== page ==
“They took two hours to decide what to have to drink at the upcoming banquet. I’m never going back to that meeting again.” If that sounds even vaguely familiar, then your group could use Jack Simmerman’s help. The retired ag teacher from Owen County is an expert when it comes to parliamentary procedure.
What the group really needs is a copy of "Robert’s Rules of Order" and some basic training in running meetings, Simmerman says.
He recently assembled a list of myths and half-truths people often try to run meetings by, instead of the correct rules. Here are five. See if any sound familiar.
1. Debate is never in order before a main motion has been presented. Many groups have a custom of allowing for some debate before a motion is made. Some believe that allows some consensus to arise prior to wording of a motion. In general, it’s not a recommended practice for large groups to have discussion without a motion on the floor. But it’s allowed under “small board rules” and in committees.
2. A member of the nominating committee cannot be nominated. No such rule exists in any commonly used parliamentary authority. If this were true, then a member is being stripped of one of the generally accepted principles of full membership in the organization.
3. Only the maker of a motion can move to rescind a motion made at an earlier meeting. Once a motion has been turned over to the body for debate or a vote, the maker of the motion has no more ownership than any other member. A point to ponder: It is in order for a person who was absent from the meeting at which a motion was passed or perhaps not even a member at the time of the motion passing to move to rescind or amend. This is not an uncommon practice in some governmental groups as a new group of members seek to “undo” a motion passed by a previous group. It happens in many groups after an election. Suppose your school board passes to implement certain policies, and after an election the membership has changed enough to “undo” the previous board’s motion. That is perfectly legal.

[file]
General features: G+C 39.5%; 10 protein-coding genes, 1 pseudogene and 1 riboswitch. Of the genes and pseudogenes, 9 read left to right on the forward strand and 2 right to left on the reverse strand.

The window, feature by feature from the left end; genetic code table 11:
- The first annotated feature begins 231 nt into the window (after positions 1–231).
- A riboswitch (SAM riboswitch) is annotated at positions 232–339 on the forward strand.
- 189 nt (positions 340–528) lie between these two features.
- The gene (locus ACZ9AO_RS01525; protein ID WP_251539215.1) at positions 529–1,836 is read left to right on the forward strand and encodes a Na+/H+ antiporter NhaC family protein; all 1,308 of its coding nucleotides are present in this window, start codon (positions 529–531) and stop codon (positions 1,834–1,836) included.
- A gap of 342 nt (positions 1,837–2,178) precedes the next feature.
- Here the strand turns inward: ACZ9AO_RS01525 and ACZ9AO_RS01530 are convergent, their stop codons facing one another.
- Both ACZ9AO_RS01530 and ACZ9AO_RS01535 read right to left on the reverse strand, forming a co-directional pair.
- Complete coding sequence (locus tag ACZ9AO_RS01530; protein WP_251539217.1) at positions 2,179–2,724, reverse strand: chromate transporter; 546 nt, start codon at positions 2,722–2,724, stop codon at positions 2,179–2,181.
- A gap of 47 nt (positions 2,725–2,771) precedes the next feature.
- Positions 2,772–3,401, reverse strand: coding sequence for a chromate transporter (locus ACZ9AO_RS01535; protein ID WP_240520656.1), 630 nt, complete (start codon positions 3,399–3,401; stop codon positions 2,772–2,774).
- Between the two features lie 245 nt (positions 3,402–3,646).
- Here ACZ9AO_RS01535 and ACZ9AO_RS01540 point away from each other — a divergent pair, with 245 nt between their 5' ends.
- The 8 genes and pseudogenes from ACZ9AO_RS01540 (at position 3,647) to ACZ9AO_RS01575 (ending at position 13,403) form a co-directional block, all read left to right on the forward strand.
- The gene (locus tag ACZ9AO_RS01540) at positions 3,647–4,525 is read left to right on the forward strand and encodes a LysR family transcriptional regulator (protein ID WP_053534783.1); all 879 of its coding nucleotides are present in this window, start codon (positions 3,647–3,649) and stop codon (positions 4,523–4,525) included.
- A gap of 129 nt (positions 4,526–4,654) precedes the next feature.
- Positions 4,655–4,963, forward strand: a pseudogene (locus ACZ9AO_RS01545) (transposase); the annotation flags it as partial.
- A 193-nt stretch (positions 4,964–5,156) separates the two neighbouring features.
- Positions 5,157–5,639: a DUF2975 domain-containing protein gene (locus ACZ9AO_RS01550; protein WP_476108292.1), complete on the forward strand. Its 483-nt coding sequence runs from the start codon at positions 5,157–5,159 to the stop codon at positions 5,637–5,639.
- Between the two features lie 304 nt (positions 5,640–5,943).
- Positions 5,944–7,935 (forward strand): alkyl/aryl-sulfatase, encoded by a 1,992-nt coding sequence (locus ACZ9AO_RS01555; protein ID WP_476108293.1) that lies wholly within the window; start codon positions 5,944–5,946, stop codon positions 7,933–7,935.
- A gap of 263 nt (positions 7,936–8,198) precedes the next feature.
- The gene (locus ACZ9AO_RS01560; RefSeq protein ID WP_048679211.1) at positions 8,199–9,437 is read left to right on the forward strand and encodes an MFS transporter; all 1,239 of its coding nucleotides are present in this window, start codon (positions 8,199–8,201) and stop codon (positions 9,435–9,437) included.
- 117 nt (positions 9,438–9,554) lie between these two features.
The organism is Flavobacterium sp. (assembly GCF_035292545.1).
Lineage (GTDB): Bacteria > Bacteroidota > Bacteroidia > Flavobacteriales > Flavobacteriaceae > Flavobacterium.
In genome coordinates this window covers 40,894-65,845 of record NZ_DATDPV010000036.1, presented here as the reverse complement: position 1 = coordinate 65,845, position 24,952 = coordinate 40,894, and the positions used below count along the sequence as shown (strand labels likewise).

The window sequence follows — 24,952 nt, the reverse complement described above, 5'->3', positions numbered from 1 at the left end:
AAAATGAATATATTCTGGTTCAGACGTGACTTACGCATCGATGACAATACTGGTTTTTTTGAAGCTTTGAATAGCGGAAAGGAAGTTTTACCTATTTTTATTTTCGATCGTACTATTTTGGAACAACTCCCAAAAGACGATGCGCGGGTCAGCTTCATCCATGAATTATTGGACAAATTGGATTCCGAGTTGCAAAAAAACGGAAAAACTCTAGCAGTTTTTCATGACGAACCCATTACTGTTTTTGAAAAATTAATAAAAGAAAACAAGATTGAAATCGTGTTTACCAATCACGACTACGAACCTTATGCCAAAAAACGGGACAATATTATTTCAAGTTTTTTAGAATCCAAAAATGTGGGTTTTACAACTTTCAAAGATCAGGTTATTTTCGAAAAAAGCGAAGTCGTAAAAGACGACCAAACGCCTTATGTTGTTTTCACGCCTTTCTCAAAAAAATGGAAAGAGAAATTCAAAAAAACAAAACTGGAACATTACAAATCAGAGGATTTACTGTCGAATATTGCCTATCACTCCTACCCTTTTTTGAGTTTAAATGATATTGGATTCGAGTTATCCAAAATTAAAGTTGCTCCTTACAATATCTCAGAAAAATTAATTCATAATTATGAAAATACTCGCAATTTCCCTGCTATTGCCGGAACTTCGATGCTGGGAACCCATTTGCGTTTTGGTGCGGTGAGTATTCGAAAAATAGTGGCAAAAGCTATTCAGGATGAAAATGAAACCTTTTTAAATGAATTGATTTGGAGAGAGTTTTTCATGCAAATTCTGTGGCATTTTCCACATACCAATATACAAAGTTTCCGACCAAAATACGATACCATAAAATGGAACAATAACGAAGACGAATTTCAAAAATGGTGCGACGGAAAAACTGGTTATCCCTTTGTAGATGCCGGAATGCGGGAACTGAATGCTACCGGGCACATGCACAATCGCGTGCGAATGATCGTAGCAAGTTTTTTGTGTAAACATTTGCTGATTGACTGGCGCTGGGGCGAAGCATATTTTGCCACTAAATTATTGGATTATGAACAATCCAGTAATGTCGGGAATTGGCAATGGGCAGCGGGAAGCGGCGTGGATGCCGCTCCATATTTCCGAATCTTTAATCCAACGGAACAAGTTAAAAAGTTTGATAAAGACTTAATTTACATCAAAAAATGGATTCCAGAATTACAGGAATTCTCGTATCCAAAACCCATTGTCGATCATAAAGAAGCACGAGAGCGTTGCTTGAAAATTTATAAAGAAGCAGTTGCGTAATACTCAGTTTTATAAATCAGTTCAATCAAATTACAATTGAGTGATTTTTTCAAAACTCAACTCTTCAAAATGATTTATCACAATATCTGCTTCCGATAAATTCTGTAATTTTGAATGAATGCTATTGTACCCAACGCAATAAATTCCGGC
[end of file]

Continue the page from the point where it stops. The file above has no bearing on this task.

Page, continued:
4. A motion that is debated and voted on but later determined to have never been seconded is void. After debate has started or voting has occurred, the lack of a second is immaterial. By virtue of any debate or votes cast, the threshold point for a second, which is more than one member interested in considering the issue, has been met.
5. Abstentions automatically count as a “nay” vote. Abstentions do not count as votes. If a quorum is present but only a portion chooses to vote, then the requirement of majority or two-thirds is determined based on votes cast. Suppose there are 50 members in a group and 40 at the meeting. A vote is taken; one vote is cast in favor and 39 people abstain. It’s an extreme case, but the motion received a majority of the votes, cast so it passes.
Could abstentions have the same effect as voting no? Yes. Suppose a local school board has seven members, and state law says motions must have a majority vote of the entire membership. The majority of seven is four. Due to abstentions, the vote is three in favor and two against. Due to state rules, the motion fails.
Remember that a member has the right to abstain, and doesn’t have to give a reason why.